Many Democrats would like to see more acreage included in the CRP. The House version of the bill increases CRP acres to 29 million, but lowers rental rates to 80% of the average county rental rate. The Senate version of the bill increases acres slightly, up to 25 million and lowers the rental rate to 88% of the county average rate.
Peterson wants to preserve CRP, which is currently phased out in the House version of the bill, but present in the Senate version.
Agriculture Risk Coverage (ARC), and Price Loss Coverage (PLC) payments are also up for further discussion. Currently, the House version of the bill shifts base acre payments away from land that hasn’t been planted in the last ten years, and uses those funds to boost cotton payments. Furthermore, cotton crops have experienced droughts recently, and these proposed changes would hand out $438 million to cotton growers over ten years. A large portion of the land that hasn’t been planted over the last ten years includes wheat acres in Kansas converted to pasture. As one might expect, Senate Ag Chairman Pat Roberts, a Republican from Kansas, doesn’t like that much.
“This is an issue between the two chairmen,” Peterson said, adding he thinks the issue will be resolved.
The National Association of Wheat Growers (NAWG) has urged Congress to get the Farm Bill passed during this lame-duck session. They’d like to be rid of all this uncertainty. Jimmie Musick, an Oklahoma farmer and NAWG president said,
“In particular, the outlook for foreign market development funding is in doubt until action is taken.”
It appears fairly certain that hemp will be included in the final Farm Bill. Morning Ag Clips shared an article written by Bruce Schreiner of the Associated Press. Schreiner reports that Mitch McConnell, Senate Majority Leader, has promised that the bill will legalize hemp.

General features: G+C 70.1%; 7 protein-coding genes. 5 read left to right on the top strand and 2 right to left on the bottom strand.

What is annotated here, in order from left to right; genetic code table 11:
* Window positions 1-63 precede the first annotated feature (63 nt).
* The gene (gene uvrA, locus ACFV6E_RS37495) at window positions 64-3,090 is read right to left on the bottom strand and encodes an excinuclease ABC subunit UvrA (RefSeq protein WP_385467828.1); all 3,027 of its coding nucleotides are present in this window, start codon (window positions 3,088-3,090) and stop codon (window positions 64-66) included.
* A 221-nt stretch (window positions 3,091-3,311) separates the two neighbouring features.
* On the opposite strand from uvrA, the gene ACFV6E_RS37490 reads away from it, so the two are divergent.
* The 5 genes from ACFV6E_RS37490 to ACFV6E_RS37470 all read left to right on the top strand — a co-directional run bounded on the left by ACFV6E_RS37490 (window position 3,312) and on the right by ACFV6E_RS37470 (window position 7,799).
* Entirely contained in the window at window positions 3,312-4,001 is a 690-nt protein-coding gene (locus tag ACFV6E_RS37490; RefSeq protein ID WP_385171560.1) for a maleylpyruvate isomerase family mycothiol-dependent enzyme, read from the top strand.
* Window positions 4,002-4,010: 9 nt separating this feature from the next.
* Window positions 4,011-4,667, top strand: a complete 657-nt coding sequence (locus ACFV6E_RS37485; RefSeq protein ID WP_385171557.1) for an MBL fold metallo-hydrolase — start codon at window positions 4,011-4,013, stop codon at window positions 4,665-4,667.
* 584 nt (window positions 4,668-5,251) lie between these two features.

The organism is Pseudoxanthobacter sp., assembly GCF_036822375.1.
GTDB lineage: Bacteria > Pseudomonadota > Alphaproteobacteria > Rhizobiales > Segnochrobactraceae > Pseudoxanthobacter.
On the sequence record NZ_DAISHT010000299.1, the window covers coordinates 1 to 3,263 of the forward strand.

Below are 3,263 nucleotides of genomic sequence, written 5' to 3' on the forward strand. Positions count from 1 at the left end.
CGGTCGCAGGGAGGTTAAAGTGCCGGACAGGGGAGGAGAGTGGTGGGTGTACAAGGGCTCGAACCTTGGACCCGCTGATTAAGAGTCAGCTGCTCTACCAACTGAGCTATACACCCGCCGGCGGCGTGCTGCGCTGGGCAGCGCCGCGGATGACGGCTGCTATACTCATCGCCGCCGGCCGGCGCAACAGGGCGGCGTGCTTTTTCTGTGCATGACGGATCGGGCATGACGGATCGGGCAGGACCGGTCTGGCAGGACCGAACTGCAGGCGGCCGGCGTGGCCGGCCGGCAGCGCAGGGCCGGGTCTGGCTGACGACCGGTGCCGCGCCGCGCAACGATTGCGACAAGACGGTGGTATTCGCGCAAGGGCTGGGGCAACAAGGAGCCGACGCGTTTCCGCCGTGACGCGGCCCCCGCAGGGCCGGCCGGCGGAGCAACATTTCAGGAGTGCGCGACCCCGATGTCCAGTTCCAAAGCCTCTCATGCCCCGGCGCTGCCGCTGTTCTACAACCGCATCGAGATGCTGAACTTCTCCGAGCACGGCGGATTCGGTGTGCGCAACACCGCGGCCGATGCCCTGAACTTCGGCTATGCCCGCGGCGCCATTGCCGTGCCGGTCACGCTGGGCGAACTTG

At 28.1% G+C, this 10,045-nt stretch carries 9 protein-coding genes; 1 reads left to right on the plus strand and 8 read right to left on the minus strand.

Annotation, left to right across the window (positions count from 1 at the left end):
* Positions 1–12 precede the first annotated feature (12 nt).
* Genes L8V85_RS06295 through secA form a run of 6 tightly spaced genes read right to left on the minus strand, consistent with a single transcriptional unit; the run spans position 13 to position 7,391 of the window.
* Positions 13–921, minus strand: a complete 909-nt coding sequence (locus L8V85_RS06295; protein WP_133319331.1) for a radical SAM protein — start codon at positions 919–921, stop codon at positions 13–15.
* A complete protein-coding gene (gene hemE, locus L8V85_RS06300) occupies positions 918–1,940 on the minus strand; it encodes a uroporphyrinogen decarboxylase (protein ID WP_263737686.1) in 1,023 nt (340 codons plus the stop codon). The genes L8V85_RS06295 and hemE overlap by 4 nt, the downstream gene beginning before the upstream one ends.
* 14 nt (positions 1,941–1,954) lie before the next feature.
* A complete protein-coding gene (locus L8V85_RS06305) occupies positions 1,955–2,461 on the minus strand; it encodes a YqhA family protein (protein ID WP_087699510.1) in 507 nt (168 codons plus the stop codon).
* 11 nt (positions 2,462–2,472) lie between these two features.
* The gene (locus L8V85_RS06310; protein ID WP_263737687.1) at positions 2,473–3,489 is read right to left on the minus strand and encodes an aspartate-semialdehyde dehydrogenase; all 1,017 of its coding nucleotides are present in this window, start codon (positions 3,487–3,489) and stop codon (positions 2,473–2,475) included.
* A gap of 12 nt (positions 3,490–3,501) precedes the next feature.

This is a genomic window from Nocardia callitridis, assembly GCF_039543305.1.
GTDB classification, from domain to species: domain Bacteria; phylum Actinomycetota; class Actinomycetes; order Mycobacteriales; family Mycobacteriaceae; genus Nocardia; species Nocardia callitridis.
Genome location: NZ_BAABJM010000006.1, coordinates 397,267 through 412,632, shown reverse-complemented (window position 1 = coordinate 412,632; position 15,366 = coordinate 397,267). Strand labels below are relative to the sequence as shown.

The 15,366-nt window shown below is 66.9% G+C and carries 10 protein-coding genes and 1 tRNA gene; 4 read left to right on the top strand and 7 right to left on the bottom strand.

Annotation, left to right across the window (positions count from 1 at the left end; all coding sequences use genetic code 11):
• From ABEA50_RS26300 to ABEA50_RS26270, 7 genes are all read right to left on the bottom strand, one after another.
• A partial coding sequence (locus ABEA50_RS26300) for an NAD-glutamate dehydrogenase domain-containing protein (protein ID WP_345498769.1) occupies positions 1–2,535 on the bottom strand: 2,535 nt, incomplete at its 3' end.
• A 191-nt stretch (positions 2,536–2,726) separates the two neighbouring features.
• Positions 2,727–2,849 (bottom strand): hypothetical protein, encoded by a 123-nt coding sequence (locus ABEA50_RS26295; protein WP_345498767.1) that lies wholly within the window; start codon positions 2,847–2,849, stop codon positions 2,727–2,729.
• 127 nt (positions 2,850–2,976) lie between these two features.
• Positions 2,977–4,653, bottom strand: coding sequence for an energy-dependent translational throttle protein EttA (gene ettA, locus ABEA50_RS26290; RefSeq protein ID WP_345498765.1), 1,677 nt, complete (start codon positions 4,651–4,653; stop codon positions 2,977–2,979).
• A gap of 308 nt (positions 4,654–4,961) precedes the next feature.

“It will be in there, I guarantee you that,” he told reporters in Kentucky.
The crop is making a big comeback in Kentucky in particular. McConnell wants to legalize hemp as an agricultural commodity. Hemp and marijuana are the same species, but hemp has much smaller amounts of THC, the chemical compound that causes the “high” in marijuana.
The hemp provision of the Farm Bill is currently in the Senate version, but not the House version.
McConnell is optimistic about the crop’s potential in his state. The crop is extremely versatile and can be used to produce rope, clothing, milk, cooking oil, soap, lotion, animal bedding, building materials and even biofuel. The comeback of the crop began in 2014. A provision in that year’s Farm Bill allowed states to pursue research and development.
Key members of the House and Senate want to get the Farm Bill passed during the lame-duck session. Expect changes to the bill in with SNAP, ARC, PLC, CRP, and Hemp. With House control switching to the Democrats next year, House Republicans are likely going to have to be more willing to negotiate. They’re definitely trying- let’s hope they can get through the negotiations, vote, and pass it.